Last night, the San Jose Mercury News reported (registration required) that Google is licensing technology from Stanford University which will enable it to produce 3D building models automatically. The technology comes from robotic car technologies developed by Stanford which won the 2005 DARPA Grand Challenge. In that race, the Stanford robotic car drove 131 miles through a New Mexico desert autonomously. The technology will enable Google to capture shapes and photos of buildings and allow them to automatically generate 3D building models which can be viewed with Google Earth. A Google spokesperson said they will make an announcement at Where 2.0 week after next. I’ll make sure to report on this, since I’ll be attending Where.
Google’s approach so far has been to use its popular, and very powerful, 3D modeling software SketchUp to generate quality models. The resulting models can look stunning inside Google Earth when built properly. Google created a 3DWarehouse where anyone can upload models. And, there are now thousands of buildings from cities all around the world viewable in Google Earth as a result. However, there are some drawbacks to this approach: 1) the models are built by many people and the quality and level of detail varies a great deal; 2) only the buildings which are more popular or of personal interest get attention – all the rest of the buildings of a city generally are not built.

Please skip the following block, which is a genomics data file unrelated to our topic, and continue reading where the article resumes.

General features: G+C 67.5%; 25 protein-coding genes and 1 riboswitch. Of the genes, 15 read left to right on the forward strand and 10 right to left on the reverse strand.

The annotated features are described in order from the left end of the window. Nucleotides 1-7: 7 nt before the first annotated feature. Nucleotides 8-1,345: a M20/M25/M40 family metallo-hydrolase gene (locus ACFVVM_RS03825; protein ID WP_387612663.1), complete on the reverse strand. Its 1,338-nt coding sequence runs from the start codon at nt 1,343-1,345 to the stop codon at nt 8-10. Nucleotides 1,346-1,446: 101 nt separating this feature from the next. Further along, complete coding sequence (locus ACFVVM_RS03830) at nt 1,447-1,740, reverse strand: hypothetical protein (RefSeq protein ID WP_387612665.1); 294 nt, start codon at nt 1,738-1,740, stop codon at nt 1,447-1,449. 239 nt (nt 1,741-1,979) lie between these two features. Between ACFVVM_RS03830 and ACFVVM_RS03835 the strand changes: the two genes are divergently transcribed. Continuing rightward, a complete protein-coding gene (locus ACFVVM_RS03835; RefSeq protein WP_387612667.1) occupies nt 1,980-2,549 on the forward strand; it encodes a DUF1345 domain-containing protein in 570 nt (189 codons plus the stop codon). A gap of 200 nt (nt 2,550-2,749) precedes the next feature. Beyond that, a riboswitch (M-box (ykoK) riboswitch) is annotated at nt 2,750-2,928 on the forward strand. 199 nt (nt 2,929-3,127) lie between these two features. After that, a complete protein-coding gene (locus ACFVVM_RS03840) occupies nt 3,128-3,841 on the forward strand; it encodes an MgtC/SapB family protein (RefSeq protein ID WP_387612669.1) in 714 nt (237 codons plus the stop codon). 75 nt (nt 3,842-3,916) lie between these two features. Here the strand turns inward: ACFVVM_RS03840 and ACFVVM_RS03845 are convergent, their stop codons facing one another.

Meanwhile Microsoft acquired technology for automatically generating 3D models of buildings based on photos taken from the air from multiple angles. Already, Microsoft has released about 50 cities where a substantial portion of all of the buildings are modeled with phototexture details. These are visible with their Virtual Earth 3D plug-in available for Windows XP SP2 or Vista with IE or Firefox. The VE 3D building models look quite good from a distance, but the quality of the 3D models released so far has been lacking upon closer inspection. Some of the VE 3D buildings are hand-made, so the quality is better in some of those cases.
Google will probably take the approach of continuing to use quality hand-made models and the new automatically generated models will fill in the gaps for other buildings. I’m looking forward to whether they will show examples of the new technology’s capabilities.
Here’s a picture of the Stanford car shown by Google during the 2006 CES Keynote by Google co-founder Larry Page.
(image from Engadget – Jan 2006 CES Google Keynote)
Read my earlier thoughts on the comparison between Virtual Earth and Google Earth 3D Buildings.
Story via TechCrunch and a tip by Mickey of Gearthhacks.
About Frank Taylor
Frank Taylor started the Google Earth Blog in July, 2005 shortly after Google Earth was first released. He has worked with 3D computer graphics and VR for many years and was very impressed with this exciting product. Frank completed a 5.5 year circumnavigation of the earth by sailboat in June 2015 which you can read about at Tahina Expedition, and is a licensed pilot, backpacker, diver, and photographer.
That should get things jumpin’ in time.